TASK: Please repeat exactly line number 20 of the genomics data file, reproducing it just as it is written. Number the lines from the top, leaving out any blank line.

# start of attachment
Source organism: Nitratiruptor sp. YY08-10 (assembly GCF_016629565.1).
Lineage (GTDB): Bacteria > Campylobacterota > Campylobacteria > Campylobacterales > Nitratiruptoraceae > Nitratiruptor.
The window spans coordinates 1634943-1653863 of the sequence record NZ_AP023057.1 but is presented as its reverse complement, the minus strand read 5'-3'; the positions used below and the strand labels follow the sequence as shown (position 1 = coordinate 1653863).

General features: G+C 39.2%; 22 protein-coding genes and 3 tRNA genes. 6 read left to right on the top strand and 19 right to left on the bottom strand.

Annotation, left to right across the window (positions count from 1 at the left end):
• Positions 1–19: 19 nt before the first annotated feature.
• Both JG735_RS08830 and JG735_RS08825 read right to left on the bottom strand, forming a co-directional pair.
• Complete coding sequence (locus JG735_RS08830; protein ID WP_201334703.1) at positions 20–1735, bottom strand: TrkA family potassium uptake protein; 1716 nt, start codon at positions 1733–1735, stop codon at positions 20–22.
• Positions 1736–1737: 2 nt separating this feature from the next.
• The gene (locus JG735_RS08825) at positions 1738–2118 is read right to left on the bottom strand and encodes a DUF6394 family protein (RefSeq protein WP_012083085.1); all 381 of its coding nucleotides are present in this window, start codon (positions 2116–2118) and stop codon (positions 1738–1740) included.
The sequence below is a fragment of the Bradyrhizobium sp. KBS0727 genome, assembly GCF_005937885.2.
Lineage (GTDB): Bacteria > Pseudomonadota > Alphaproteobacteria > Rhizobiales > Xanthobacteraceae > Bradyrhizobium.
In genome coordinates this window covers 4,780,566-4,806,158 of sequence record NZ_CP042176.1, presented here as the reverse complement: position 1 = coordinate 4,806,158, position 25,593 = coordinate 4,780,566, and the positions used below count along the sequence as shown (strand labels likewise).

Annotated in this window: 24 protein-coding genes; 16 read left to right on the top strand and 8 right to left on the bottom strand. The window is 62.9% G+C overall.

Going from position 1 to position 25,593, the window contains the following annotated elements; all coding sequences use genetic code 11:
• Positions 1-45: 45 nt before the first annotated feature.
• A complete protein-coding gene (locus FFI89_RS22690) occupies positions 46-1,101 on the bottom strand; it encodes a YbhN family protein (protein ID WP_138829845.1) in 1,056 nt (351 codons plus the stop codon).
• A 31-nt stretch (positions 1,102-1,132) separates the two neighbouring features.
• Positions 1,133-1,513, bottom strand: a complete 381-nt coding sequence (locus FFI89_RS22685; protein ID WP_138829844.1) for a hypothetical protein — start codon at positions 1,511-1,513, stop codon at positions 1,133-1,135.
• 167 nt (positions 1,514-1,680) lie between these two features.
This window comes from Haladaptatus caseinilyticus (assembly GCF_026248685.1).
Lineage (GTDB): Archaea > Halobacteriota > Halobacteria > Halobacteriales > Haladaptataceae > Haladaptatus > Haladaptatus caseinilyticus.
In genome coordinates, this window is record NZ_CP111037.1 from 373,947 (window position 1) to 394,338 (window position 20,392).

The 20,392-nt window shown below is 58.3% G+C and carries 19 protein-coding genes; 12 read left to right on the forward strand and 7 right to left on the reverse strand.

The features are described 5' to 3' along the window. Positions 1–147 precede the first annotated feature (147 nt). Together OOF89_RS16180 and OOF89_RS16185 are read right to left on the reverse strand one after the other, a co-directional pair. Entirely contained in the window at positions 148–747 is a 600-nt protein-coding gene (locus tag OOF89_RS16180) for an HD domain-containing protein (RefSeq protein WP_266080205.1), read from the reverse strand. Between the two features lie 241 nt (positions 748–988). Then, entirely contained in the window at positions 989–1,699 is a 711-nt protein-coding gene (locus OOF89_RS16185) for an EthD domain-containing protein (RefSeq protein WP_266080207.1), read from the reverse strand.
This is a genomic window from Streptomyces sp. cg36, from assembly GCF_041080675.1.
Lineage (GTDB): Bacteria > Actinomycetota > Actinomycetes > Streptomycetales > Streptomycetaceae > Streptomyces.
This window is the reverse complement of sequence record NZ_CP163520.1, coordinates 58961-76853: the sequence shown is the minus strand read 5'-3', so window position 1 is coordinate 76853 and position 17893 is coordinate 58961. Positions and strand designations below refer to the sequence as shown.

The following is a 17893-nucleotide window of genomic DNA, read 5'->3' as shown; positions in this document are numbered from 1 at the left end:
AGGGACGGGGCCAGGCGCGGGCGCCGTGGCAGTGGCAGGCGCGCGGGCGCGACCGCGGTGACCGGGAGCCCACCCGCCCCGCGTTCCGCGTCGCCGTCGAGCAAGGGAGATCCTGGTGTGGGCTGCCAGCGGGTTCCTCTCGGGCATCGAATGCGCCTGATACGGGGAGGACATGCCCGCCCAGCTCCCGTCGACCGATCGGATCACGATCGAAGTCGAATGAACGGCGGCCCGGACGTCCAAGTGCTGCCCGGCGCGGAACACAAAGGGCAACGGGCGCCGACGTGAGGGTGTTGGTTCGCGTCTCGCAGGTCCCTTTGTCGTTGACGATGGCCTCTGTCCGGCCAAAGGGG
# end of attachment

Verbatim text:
• 167 nt (positions 1,514-1,680) lie between these two features.